New York City’s Struggle Against Waste

In April this year, the New York City Department of Sanitation (DSNY) released its “2017 NYC Residential, School, and NYCHA Waste Characterization Study” – according to the information, the latest look at what New Yorkers put in their trash, recycling, and organic bins.

The major finding of the study, conducted over spring, summer and fall in 2017: New Yorkers “are producing less waste at home than ever before”. More than two-thirds (68 percent) of the citizens’ waste belongs in a curbside organic or recycling bin. Organics – including food scraps, food-soiled paper, and yard waste – are the largest and still growing category of waste. The city’s inhabitants are best at recycling cardboard and most often forget to recycle aluminum. However, cartons and aseptic boxes, including milk and juice cartons, are the most commonly misplaced recyclable items. Another result of the study: After New York State had “implemented an electronic waste disposal ban”, the amount of e-waste has declined by 60 percent.

“The study is first and foremost a reflection of what we buy and choose to get rid of,” New York’s Sanitation Commissioner Kathryn Garcia was quoted. “More specifically, this study tells us that our efforts to reduce, reuse and recycle our waste are working. The average New York City household throws away less and recycles more today than five years ago.” The Department conducted similar studies in 2005 and 2013.

As reported, the current study delivered data on each segment of the waste, as “some 800 samples were hand sorted by the study team into 70 main sort-categories and an additional 172 sub-categories to get a detailed understanding of the variety of plastic and paper products in the waste stream”. Furthermore, the analysis provided context behind the observed changes. “For example, in 2005 the average New Yorker recycled more than 100 pounds of newspaper. In 2017, this total was less than 20 pounds – reflecting the changing way we receive news,” the Department stated. “Also, as product manufacturers have modified their packaging, the study shows marked changes in certain types of recyclables including more rigid plastic containers and less glass containers.”

Goal: Zero waste to landfill by 2030

The more than eight million residents of New York City generate over six million tons of waste every year. As reported, every week the average New Yorker throws away 15 pounds (6.8 kilograms) of waste and another nine pounds (four kilograms) in commercial establishments. There are no local landfills – the Fresh Kills landfill on Staten Island was closed in 2001. At that, New York “came to rely on a system of private transfer stations throughout the city. With an average truck able to carry about ten tons of waste, that 13,000 tons of daily trash that had once been sent to Fresh Kills became close to half a million truck trips to these private transfer stations,” the homepage “Getting to Zero” gave account. “From there, loads were combined in tractor-trailers that could carry twenty tons each and then trucked hundreds of miles to landfills as far away as Kentucky and South Carolina”. This meant increased pollution in areas where transfer stations clustered.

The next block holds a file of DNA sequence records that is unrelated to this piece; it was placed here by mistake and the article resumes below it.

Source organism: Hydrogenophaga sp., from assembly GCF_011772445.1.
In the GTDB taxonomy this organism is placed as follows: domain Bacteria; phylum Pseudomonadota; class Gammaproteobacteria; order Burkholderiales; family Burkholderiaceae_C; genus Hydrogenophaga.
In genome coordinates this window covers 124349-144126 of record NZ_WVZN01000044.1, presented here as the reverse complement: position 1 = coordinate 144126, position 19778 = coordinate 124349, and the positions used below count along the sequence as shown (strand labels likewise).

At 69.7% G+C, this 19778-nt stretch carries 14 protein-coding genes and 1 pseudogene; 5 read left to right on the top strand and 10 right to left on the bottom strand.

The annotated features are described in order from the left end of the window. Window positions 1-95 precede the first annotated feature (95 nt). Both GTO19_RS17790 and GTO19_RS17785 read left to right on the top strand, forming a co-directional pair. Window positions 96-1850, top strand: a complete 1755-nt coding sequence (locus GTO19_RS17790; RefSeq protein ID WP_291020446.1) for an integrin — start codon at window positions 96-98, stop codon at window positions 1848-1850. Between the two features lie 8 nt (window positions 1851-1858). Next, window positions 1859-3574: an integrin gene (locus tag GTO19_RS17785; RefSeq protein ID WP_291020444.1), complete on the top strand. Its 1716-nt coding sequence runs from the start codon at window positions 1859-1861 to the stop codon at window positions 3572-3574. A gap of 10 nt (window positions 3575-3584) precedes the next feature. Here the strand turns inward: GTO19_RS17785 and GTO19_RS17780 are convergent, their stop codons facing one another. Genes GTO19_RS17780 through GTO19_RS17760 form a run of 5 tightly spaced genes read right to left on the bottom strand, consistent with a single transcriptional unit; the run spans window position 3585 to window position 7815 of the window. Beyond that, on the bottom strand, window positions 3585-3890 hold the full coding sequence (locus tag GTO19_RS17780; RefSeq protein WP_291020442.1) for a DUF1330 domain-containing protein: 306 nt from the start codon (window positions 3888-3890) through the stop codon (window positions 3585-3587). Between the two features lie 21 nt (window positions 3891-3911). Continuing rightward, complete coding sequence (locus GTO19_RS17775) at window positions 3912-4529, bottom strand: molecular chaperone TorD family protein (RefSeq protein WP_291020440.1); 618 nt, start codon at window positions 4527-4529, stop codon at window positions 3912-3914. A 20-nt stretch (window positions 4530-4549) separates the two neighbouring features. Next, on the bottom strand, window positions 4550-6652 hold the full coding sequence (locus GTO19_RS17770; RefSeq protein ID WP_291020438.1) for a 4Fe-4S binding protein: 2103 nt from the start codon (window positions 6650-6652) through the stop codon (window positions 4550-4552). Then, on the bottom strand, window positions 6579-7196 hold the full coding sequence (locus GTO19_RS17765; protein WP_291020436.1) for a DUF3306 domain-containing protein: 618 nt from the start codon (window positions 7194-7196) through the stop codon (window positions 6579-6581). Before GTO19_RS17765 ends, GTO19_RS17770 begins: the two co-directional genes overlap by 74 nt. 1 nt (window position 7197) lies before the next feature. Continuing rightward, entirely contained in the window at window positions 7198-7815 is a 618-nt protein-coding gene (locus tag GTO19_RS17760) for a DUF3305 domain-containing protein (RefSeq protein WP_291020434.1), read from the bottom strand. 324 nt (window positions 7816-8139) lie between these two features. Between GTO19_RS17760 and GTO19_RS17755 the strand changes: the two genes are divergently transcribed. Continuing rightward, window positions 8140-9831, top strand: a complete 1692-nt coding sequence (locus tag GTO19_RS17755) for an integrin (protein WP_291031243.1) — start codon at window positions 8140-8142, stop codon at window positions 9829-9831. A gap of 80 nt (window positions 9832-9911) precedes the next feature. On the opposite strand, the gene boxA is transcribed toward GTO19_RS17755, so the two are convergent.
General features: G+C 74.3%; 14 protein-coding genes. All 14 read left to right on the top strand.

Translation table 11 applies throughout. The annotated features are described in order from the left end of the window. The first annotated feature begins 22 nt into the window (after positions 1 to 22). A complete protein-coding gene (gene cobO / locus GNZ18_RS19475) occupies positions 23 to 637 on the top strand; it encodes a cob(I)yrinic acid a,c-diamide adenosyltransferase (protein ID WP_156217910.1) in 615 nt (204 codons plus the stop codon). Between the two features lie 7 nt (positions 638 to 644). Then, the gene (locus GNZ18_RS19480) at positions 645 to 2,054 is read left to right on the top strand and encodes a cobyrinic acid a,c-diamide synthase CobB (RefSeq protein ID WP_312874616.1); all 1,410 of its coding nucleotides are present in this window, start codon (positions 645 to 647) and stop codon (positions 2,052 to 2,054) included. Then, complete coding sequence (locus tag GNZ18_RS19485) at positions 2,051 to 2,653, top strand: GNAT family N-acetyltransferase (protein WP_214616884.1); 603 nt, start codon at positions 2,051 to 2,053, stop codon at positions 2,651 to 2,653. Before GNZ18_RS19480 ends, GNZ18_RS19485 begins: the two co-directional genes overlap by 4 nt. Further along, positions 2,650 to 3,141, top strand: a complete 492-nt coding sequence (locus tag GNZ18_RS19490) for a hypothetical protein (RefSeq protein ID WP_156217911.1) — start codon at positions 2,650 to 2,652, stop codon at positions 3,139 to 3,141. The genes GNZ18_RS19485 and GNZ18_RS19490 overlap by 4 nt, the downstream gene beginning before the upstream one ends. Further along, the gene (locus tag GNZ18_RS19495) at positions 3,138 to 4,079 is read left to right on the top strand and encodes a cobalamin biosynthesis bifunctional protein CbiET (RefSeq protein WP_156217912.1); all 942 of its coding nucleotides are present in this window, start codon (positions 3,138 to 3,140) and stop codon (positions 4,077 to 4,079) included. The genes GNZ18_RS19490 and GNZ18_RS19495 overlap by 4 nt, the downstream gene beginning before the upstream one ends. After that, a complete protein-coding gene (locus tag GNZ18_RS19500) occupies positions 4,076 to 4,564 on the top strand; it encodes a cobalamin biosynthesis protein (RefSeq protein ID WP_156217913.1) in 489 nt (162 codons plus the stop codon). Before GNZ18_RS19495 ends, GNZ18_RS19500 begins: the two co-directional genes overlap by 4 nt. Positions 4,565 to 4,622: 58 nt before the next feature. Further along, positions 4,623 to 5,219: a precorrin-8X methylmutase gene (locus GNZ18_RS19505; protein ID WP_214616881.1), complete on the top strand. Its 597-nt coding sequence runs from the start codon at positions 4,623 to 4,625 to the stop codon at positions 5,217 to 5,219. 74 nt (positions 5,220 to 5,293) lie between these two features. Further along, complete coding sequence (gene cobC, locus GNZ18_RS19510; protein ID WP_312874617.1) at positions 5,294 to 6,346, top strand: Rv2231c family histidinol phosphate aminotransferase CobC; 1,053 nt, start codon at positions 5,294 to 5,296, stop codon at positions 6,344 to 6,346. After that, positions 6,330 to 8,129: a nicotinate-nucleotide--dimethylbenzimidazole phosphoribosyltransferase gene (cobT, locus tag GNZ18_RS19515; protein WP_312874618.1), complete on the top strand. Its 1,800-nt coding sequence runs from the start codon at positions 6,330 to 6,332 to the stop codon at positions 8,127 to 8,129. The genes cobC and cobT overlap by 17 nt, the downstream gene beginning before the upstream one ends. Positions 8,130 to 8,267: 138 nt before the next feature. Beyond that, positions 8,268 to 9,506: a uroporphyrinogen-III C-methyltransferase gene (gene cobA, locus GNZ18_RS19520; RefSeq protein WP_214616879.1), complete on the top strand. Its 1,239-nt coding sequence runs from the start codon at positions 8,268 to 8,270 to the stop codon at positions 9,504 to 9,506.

The goal to eliminate waste sent to landfills by the year 2030 was articulated in the Mayor de Blasio’s “OneNYC: The Plan for a Strong and Just City”. According to the New York City Department of Sanitation, it has made great progress in achieving this aim. As reported, the organics collection program has grown to be the largest in the nation. As of June 2017, more than 1.6 million residents citywide were enrolled in organics collection service, up from about 717,000 at the end of 2016. “We are on track to serve all New Yorkers by the end of 2018 with either curbside service or convenient neighborhood drop-off sites,” Kathryn Garcia wrote in the 2017 progress report regarding the strategic plan of 2016.

The city’s solid waste management plan is the blueprint for a “long-term, sustainable, and equitable” approach to managing the residential waste, the reader can learn in the 2017 progress report. The plan includes the conversion of four marine transfer stations, the opening of four land-based rail transfer stations, the final closure of Fresh Kills landfill, and a commitment to limiting the impact of waste management infrastructure on neighborhoods.

C40 Cities Climate Leadership Group, Inc., a network of the world’s megacities committed to addressing climate change, underlined the “combination of waste reduction, reuse and recycling programs, and wastewater treatment plants with anaerobic digestion that harness food scraps to create energy”. New York City would “render landfills a thing of the past”. In doing so, 2.56 million metric tons of CO2 would be reduced by 2050, the non-profit organization, created and led by cities, is convinced. Apart from that, there are further benefits with regard to environmental, social, economic and health aspects. According to C40, eliminating the transportation of waste to landfills will save the city more than 310 million US-Dollar a year and decrease air pollution, to name but two.

Photo: pixabay

GR 3/2018